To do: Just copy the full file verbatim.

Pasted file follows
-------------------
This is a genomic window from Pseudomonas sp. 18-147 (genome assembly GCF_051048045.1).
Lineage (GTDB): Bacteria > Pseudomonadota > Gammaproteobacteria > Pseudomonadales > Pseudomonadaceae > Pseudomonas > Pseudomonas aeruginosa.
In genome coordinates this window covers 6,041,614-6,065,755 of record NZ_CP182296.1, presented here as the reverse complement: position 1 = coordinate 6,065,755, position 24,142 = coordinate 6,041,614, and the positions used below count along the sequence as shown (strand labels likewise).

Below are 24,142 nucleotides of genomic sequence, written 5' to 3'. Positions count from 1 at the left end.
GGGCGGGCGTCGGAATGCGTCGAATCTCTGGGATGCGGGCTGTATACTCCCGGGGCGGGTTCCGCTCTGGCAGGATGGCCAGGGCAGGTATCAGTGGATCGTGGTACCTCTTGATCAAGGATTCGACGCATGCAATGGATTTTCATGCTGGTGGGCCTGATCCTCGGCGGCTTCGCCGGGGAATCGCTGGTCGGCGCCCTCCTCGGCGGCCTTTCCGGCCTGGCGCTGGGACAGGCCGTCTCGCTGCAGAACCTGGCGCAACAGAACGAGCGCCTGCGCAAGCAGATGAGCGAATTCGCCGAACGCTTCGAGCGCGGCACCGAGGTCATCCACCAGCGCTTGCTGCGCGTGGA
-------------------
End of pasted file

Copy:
This is a genomic window from Pseudomonas sp. 18-147 (genome assembly GCF_051048045.1).
Lineage (GTDB): Bacteria > Pseudomonadota > Gammaproteobacteria > Pseudomonadales > Pseudomonadaceae > Pseudomonas > Pseudomonas aeruginosa.
In genome coordinates this window covers 6,041,614-6,065,755 of record NZ_CP182296.1, presented here as the reverse complement: position 1 = coordinate 6,065,755, position 24,142 = coordinate 6,041,614, and the positions used below count along the sequence as shown (strand labels likewise).

Below are 24,142 nucleotides of genomic sequence, written 5' to 3'. Positions count from 1 at the left end.
GGGCGGGCGTCGGAATGCGTCGAATCTCTGGGATGCGGGCTGTATACTCCCGGGGCGGGTTCCGCTCTGGCAGGATGGCCAGGGCAGGTATCAGTGGATCGTGGTACCTCTTGATCAAGGATTCGACGCATGCAATGGATTTTCATGCTGGTGGGCCTGATCCTCGGCGGCTTCGCCGGGGAATCGCTGGTCGGCGCCCTCCTCGGCGGCCTTTCCGGCCTGGCGCTGGGACAGGCCGTCTCGCTGCAGAACCTGGCGCAACAGAACGAGCGCCTGCGCAAGCAGATGAGCGAATTCGCCGAACGCTTCGAGCGCGGCACCGAGGTCATCCACCAGCGCTTGCTGCGCGTGGA